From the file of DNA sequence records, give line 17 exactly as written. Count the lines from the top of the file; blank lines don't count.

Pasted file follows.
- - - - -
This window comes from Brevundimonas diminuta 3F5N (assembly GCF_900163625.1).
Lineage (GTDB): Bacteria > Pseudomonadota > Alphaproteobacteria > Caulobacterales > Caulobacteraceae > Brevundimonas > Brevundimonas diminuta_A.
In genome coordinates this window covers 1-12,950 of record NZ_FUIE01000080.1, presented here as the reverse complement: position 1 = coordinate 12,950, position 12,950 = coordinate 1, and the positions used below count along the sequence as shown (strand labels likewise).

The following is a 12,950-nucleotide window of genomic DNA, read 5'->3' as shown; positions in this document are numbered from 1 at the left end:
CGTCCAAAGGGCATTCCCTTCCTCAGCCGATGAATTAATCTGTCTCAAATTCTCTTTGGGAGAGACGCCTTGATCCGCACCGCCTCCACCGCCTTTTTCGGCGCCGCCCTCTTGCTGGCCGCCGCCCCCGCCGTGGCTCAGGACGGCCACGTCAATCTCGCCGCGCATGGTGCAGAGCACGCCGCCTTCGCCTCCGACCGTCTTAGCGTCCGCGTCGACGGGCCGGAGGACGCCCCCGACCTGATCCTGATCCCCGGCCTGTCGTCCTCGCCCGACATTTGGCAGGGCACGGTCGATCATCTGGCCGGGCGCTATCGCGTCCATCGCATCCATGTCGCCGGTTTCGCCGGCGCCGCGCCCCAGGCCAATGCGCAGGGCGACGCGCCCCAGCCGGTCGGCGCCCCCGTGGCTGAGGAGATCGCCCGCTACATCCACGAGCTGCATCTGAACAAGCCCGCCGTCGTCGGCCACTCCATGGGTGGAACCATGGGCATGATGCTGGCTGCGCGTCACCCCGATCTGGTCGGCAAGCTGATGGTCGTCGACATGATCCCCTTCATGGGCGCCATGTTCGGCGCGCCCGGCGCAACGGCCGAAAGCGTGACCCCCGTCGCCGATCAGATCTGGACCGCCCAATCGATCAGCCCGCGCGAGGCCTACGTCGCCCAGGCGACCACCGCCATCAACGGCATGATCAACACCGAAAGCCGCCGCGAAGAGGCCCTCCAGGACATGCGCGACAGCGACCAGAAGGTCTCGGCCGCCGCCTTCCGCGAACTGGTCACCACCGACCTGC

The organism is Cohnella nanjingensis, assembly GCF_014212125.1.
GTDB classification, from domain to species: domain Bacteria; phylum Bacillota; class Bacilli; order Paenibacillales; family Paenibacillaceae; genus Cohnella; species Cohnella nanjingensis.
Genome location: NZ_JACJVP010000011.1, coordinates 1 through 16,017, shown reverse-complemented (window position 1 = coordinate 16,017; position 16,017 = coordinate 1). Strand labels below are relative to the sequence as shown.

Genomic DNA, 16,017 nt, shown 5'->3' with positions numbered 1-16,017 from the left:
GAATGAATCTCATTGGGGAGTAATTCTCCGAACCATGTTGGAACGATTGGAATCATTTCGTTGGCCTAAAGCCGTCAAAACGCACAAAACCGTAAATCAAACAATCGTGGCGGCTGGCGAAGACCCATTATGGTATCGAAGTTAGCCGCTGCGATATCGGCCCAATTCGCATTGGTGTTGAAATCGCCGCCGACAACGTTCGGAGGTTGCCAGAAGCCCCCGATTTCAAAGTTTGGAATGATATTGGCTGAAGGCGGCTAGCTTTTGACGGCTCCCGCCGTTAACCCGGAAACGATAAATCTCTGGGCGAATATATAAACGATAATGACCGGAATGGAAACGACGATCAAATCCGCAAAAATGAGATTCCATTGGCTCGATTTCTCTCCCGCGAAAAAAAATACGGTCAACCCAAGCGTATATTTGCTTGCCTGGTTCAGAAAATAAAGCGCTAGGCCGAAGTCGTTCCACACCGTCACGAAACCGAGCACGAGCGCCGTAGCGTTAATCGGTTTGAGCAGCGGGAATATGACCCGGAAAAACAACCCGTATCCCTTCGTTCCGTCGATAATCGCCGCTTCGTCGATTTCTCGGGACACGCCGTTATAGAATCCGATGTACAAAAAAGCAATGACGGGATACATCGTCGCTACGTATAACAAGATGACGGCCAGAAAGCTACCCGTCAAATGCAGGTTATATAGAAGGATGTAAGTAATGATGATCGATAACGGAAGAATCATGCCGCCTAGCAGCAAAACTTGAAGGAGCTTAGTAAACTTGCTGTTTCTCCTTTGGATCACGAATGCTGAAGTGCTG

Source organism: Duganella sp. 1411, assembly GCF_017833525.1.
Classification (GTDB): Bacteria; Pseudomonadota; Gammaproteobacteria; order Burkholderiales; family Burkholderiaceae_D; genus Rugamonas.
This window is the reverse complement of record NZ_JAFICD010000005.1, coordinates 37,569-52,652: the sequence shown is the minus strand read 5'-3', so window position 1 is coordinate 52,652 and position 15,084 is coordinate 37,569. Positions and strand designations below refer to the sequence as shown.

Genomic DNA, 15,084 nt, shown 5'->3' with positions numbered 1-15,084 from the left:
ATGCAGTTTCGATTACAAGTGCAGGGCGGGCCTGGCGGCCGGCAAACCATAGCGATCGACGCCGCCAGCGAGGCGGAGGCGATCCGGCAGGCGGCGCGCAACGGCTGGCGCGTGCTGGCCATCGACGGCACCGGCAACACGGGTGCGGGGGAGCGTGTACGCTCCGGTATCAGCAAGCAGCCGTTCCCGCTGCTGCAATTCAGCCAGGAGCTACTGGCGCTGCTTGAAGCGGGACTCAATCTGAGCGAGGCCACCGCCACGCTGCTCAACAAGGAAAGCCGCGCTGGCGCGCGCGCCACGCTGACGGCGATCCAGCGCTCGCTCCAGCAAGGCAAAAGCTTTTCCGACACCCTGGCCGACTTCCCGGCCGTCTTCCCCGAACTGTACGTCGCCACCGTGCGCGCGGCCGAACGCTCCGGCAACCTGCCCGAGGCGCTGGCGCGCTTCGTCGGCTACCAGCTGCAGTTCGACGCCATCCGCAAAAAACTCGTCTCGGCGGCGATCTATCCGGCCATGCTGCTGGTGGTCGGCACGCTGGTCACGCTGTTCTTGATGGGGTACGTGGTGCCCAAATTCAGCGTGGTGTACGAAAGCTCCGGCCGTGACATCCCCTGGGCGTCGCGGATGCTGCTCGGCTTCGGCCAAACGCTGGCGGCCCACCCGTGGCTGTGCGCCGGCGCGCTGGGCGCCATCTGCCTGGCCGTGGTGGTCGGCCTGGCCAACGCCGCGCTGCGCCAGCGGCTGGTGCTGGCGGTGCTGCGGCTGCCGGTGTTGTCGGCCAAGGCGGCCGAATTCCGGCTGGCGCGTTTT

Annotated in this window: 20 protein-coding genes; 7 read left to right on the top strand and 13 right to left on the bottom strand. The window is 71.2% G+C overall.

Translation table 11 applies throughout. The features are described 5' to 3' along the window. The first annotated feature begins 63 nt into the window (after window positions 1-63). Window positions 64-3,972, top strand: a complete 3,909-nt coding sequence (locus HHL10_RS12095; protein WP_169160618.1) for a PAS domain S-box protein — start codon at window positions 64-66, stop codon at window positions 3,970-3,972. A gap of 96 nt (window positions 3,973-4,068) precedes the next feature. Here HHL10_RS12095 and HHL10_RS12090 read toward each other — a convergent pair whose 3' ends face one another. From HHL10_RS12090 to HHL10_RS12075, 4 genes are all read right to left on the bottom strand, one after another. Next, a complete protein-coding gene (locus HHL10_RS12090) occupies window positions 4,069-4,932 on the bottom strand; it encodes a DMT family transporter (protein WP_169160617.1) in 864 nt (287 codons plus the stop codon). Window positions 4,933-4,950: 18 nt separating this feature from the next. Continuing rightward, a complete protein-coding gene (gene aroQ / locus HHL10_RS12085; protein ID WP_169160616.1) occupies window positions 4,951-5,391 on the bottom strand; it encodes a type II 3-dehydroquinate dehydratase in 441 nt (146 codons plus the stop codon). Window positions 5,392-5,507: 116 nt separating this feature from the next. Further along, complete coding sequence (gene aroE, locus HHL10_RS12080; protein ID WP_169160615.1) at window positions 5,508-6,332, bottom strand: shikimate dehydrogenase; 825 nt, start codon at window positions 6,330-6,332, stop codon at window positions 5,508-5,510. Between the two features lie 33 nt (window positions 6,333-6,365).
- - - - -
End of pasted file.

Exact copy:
Translation table 11 applies throughout. The features are described 5' to 3' along the window. The first annotated feature begins 63 nt into the window (after window positions 1-63). Window positions 64-3,972, top strand: a complete 3,909-nt coding sequence (locus HHL10_RS12095; protein WP_169160618.1) for a PAS domain S-box protein — start codon at window positions 64-66, stop codon at window positions 3,970-3,972. A gap of 96 nt (window positions 3,973-4,068) precedes the next feature. Here HHL10_RS12095 and HHL10_RS12090 read toward each other — a convergent pair whose 3' ends face one another. From HHL10_RS12090 to HHL10_RS12075, 4 genes are all read right to left on the bottom strand, one after another. Next, a complete protein-coding gene (locus HHL10_RS12090) occupies window positions 4,069-4,932 on the bottom strand; it encodes a DMT family transporter (protein WP_169160617.1) in 864 nt (287 codons plus the stop codon). Window positions 4,933-4,950: 18 nt separating this feature from the next. Continuing rightward, a complete protein-coding gene (gene aroQ / locus HHL10_RS12085; protein ID WP_169160616.1) occupies window positions 4,951-5,391 on the bottom strand; it encodes a type II 3-dehydroquinate dehydratase in 441 nt (146 codons plus the stop codon). Window positions 5,392-5,507: 116 nt separating this feature from the next. Further along, complete coding sequence (gene aroE, locus HHL10_RS12080; protein ID WP_169160615.1) at window positions 5,508-6,332, bottom strand: shikimate dehydrogenase; 825 nt, start codon at window positions 6,330-6,332, stop codon at window positions 5,508-5,510. Between the two features lie 33 nt (window positions 6,333-6,365).